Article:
Consider first the VD sampling of k-space. K-space is divided into several segments in the phase encoding direction. FIG. 5 is an illustration of VD sampling of k-space. As shown in FIG. 5, k-space is divided into five segments: R−2, R−1, R0, R1, R2, and R0 is located at the center of k-space. In R−2 and R2, one of the four phase encoding lines is acquired, so the acceleration factor is 4. Similarly, in R−1 and R1, the acceleration rate is 2. R0 is fully sampled. The acceleration factor is increased in k-space from inside to outside.

The segment division and the corresponding acceleration factor are adjusted according to the rate of temperature changes. For instance, the phase encoding lines can be further reduced by reducing the size of segments with lower acceleration factors and/or increasing the acceleration factors for the outer segments when the temperature is changing quickly, hence achieving a higher temporal resolution. By contrast, when the temperature is changing slowly, the opposite adjustment can achieve higher SNR (or higher quality of rebuilt images). If the same k-space VD sampling mode is applied in several sequential frames, the phase encoding lines in these frames can be sampled alternately. FIG. 6 shows an example of the alternate sampling. As shown in FIG. 6, the lateral axis is the phase encoding direction, the longitudinal axis is the time axis, and the signals sampled from the phase encoding lines in the sequential frames on the time axis are arranged alternately.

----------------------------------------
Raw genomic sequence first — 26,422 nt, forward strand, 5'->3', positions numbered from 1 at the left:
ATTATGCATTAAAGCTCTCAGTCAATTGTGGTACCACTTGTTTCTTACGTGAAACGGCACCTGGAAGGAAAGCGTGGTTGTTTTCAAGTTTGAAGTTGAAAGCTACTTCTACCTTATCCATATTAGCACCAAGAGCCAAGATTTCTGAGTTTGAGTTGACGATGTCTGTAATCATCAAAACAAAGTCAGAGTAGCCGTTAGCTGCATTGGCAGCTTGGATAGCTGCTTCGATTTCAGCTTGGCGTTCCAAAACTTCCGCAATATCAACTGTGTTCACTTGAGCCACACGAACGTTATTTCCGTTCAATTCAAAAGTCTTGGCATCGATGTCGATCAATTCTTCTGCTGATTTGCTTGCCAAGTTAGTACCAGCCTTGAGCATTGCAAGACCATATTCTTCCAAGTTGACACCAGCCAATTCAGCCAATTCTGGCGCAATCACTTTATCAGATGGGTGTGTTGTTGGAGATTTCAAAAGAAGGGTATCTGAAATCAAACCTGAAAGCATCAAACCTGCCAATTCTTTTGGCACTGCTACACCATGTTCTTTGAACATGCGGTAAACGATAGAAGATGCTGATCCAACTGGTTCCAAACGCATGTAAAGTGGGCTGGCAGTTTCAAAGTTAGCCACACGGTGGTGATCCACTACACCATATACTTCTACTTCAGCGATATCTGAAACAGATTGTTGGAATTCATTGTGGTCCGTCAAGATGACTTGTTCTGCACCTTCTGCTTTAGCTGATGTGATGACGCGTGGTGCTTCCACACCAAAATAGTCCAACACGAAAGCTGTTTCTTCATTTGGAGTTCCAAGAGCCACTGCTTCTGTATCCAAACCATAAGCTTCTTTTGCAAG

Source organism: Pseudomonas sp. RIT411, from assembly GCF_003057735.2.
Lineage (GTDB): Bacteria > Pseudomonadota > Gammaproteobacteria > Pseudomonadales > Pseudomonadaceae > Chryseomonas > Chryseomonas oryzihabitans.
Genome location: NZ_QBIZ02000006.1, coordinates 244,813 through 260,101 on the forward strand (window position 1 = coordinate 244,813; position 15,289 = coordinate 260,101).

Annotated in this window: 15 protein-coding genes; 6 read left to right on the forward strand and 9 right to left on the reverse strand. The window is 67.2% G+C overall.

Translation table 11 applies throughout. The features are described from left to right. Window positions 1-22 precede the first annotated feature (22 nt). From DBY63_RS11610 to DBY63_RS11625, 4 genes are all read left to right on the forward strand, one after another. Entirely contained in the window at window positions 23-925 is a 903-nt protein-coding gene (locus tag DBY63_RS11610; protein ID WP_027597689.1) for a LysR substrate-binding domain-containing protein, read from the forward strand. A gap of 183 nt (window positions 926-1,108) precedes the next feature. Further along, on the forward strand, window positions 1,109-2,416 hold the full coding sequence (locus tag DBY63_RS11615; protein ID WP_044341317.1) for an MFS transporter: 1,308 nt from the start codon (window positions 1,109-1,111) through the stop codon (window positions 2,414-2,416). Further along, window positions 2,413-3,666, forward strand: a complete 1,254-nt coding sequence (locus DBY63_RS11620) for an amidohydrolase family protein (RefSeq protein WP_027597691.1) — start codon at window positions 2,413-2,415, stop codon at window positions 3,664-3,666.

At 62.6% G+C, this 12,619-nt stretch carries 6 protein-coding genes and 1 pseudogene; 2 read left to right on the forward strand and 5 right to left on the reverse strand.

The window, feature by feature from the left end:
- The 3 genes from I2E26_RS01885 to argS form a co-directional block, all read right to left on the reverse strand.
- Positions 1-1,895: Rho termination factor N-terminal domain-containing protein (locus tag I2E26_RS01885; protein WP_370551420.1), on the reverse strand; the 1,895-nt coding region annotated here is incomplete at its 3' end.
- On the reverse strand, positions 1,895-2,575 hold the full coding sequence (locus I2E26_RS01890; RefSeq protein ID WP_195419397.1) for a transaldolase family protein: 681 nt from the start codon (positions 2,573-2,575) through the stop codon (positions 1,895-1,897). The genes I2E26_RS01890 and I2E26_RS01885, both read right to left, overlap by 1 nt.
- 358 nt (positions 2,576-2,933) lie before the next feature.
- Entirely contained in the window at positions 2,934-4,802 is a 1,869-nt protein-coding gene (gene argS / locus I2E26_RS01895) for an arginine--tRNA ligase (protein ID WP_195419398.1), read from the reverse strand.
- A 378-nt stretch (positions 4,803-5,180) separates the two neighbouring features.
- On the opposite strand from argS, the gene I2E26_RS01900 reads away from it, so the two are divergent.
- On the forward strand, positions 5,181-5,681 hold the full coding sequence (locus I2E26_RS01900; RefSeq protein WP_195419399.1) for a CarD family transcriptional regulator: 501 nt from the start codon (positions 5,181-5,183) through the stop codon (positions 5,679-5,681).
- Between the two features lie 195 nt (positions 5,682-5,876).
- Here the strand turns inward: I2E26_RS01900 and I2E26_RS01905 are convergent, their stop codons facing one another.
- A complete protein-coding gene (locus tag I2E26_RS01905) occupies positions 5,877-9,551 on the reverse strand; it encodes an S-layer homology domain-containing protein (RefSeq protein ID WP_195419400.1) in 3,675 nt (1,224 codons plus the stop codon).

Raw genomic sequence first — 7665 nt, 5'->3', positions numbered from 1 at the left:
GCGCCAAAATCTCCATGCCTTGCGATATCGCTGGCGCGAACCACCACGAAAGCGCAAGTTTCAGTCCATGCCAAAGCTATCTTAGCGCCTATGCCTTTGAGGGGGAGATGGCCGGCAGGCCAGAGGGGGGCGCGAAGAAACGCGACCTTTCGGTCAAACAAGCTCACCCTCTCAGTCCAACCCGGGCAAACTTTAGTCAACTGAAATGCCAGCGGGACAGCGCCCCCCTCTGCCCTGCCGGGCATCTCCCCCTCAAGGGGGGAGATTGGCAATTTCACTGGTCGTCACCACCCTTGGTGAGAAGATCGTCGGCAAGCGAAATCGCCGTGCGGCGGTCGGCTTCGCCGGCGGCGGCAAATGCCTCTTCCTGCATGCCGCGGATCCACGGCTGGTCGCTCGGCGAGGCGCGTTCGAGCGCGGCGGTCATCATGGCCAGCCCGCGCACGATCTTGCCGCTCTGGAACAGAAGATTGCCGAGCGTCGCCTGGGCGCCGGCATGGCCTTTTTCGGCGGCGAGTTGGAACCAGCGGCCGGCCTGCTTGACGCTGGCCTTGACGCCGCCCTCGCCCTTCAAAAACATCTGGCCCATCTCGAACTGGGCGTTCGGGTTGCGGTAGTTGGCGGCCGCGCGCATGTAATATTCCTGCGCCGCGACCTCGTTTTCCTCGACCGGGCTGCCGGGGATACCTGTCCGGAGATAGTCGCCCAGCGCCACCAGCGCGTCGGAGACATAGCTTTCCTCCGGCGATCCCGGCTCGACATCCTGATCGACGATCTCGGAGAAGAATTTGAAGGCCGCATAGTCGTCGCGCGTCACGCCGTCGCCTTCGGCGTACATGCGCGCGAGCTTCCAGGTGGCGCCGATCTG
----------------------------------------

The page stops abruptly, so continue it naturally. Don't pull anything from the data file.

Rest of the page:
Step S403: using the two rebuilding methods alternately or simultaneously for rebuilding according to actual needs to obtain temperature images.

Firstly, the Inverse Discrete Fourier Transform (IDFT) can be applied in the frequency encoding direction of k-space, and then the phase encoding lines which contain the area of interest are selected for rebuilding. This will prevent reconstruction of the whole image to save a considerable amount of unnecessary work.

The two reconstruction methods include the echo sharing technique and Iterative K-t technique.